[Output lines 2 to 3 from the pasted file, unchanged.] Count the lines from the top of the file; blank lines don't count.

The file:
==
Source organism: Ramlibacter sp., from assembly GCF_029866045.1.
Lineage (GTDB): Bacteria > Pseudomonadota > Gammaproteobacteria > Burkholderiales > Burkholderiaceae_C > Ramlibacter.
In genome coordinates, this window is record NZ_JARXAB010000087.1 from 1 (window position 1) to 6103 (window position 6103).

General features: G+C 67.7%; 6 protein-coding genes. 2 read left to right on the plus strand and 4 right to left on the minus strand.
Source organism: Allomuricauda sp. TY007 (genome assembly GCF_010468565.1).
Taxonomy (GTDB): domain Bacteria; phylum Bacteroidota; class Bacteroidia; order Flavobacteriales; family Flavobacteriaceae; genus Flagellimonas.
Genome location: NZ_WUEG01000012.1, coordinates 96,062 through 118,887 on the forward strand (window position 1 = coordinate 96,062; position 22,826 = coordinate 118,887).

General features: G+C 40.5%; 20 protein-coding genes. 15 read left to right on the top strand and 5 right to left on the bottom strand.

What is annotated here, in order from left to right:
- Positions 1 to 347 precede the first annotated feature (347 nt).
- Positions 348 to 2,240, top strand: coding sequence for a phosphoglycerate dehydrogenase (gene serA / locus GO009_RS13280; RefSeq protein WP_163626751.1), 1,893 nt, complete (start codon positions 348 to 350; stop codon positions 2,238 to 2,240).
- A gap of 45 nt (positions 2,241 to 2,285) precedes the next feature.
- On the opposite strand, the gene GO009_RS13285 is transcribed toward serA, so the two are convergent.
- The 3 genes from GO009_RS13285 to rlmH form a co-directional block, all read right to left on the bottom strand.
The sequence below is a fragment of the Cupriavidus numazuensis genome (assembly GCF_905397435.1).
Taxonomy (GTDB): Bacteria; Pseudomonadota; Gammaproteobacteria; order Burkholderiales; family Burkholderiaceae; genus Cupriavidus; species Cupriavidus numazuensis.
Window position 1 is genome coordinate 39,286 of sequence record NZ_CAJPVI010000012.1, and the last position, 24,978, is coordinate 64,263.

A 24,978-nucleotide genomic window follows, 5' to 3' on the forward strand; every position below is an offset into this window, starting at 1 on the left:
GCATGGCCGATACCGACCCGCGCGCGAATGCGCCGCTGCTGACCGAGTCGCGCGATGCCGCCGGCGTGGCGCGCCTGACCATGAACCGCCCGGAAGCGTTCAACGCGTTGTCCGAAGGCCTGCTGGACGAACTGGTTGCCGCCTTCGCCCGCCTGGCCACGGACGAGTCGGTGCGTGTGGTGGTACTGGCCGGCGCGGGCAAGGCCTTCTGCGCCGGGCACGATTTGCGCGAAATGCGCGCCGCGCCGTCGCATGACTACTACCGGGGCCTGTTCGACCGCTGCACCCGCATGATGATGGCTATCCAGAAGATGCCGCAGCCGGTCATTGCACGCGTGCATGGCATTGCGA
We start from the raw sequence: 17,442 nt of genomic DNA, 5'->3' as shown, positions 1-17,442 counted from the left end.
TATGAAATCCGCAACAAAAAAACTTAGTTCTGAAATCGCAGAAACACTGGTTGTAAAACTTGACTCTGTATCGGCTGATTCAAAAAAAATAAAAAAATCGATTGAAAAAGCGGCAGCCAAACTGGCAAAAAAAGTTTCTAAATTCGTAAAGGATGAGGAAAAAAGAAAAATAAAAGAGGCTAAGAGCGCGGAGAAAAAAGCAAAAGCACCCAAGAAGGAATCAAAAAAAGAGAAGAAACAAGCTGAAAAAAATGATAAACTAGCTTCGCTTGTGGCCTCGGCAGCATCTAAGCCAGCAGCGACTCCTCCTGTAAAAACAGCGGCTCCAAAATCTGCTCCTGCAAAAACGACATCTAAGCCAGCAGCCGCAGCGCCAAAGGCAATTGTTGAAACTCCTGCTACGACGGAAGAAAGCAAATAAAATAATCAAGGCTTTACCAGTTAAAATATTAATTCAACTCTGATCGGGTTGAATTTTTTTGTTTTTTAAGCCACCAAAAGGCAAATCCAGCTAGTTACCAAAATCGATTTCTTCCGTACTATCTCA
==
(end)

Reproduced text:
Lineage (GTDB): Bacteria > Pseudomonadota > Gammaproteobacteria > Burkholderiales > Burkholderiaceae_C > Ramlibacter.
In genome coordinates, this window is record NZ_JARXAB010000087.1 from 1 (window position 1) to 6103 (window position 6103).